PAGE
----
Idaho’s law, however, is a blanket ban on the participation of transgender girls in sports.
The law includes a provision that allows for anyone to file a claim questioning the sex of an athlete. The adjudication process could lead to sex testing that would allow for genital exams, genetic testing and hormone testing. “They can have a DNA test to determine chromosomes, and those tests are as cheap as $50,” Ehardt said. “And again, if there are questions beyond that, there are hormone, urine and blood tests that are much more common.”
Intersex athletes, individuals born with a range of sex characteristics, would also be subject to added scrutiny. “If there was a situation such as that, that person’s doctor would no doubt already be familiar and already be in a position to solve and indicate if the DNA was not a female,” Ehardt continued. She called such a hypothetical situation a “rare, rare, rare case.”
Studies have suggested that 1.7 percent of the population has intersex traits.
There have been a record number of bills placing restrictions on transgender people nationwide since the beginning of the year. A bill similar to Idaho’s was introduced in Arizona, only to see a genital testing provision dropped before the bill was passed in the Arizona House in early March. The practice of gender verification testing has been banned by the International Olympic Committee since 1999.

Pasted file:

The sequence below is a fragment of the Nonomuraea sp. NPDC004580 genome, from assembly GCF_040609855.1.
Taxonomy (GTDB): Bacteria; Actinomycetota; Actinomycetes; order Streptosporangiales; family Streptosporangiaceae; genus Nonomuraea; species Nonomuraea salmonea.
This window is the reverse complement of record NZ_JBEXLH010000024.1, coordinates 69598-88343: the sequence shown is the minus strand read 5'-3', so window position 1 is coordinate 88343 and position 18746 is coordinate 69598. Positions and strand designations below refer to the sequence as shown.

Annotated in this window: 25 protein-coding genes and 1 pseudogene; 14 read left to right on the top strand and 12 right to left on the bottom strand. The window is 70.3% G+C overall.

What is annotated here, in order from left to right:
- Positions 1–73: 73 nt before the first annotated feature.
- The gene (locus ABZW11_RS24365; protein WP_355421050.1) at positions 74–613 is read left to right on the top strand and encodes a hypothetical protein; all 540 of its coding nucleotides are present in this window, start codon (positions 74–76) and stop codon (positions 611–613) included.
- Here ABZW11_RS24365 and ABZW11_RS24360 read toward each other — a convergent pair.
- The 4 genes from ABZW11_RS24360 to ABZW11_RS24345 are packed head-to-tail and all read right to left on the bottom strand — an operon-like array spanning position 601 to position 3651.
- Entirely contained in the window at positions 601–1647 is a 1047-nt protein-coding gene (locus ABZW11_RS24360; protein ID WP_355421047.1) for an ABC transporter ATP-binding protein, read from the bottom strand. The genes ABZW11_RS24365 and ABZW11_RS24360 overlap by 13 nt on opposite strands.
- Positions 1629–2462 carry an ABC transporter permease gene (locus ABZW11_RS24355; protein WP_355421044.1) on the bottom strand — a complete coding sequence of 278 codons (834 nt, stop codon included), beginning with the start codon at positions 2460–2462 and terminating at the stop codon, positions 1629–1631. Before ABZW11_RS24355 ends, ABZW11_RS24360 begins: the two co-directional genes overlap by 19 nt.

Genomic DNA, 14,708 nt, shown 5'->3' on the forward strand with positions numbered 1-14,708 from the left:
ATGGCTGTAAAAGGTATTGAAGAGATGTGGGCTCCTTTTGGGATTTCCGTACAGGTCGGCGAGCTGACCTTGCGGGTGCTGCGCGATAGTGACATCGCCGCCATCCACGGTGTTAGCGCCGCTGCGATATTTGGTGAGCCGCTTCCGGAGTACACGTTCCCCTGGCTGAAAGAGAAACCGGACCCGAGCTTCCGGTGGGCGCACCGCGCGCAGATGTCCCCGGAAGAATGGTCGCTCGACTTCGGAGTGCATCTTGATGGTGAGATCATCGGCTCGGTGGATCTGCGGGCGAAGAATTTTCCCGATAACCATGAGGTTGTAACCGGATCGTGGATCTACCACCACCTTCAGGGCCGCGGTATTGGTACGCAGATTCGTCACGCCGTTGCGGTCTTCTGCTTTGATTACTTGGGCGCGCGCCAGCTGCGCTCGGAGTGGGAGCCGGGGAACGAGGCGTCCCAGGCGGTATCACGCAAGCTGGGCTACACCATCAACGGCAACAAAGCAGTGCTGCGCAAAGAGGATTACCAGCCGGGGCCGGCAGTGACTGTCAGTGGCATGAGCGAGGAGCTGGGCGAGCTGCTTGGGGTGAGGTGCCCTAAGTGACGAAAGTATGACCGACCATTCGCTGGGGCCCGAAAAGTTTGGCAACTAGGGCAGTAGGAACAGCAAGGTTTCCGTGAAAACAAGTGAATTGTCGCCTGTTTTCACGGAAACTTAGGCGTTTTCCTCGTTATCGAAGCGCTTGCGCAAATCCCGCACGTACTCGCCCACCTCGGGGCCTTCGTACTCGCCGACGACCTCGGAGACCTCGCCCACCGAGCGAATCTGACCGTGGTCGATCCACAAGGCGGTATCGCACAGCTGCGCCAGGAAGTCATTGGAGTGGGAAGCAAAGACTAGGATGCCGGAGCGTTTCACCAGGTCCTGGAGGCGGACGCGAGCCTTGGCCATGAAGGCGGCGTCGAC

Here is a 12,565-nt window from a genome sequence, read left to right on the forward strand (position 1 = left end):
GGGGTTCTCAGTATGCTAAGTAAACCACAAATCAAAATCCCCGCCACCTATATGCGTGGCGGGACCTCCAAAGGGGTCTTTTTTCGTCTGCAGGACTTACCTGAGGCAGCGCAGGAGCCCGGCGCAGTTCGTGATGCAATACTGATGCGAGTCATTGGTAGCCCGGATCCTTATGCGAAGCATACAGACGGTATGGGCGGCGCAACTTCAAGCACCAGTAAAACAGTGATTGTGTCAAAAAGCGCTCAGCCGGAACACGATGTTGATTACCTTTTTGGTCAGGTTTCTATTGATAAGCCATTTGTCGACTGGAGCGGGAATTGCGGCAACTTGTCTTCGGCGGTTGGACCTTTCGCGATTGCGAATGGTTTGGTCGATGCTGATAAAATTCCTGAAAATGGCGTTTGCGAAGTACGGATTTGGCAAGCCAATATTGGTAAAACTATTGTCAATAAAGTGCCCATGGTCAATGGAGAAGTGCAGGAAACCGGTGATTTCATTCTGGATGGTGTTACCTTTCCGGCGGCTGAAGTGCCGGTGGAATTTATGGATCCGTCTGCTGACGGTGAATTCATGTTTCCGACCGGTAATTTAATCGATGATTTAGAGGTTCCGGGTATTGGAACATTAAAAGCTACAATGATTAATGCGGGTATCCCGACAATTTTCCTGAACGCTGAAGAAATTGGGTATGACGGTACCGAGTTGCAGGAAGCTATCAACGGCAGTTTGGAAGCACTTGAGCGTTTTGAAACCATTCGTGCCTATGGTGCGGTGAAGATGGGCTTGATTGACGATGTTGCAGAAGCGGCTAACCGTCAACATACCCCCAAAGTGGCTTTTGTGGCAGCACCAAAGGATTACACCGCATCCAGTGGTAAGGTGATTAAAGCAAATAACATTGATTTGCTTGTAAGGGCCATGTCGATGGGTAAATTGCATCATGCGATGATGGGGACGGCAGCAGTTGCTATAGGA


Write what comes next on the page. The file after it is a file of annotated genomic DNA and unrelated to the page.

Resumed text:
Kathy Griesmyer, a policy strategist at the American Civil Liberties Union’s Idaho chapter, said the testing provision not only discriminated against transgender youth but also opened the door for widespread abuse. “There is now a law you can use to attack any successful female athlete,” she said, noting that exact guidelines of these processes are not yet clear. “And to think this is about helping girls, when we know it’s subjecting girls to an invasive examination of their bodies at a vulnerable time of their development.”
Lindsay Hecox, a first-year student at Boise State University and a former high school track and cross country runner, said the bill further “others,” or marginalizes, transgender athletes like herself.
“I’m just a simple college student who just wants to run and doesn’t want to have my rights taken away,” Hecox said, adding that she is taking the year off from competitive running to focus on transitioning. “Being trans shouldn’t make me a big news story, it shouldn’t make a spectacle. I’m just a normal person.”
A recent survey found that 12 percent of transgender girls and 14 percent of transgender boys play team sports compared to the national average of 68 percent of all youth. When states enact policies that create barriers for transgender athletes, the number of all L.G.B.T.Q. athletes in youth sports further declines.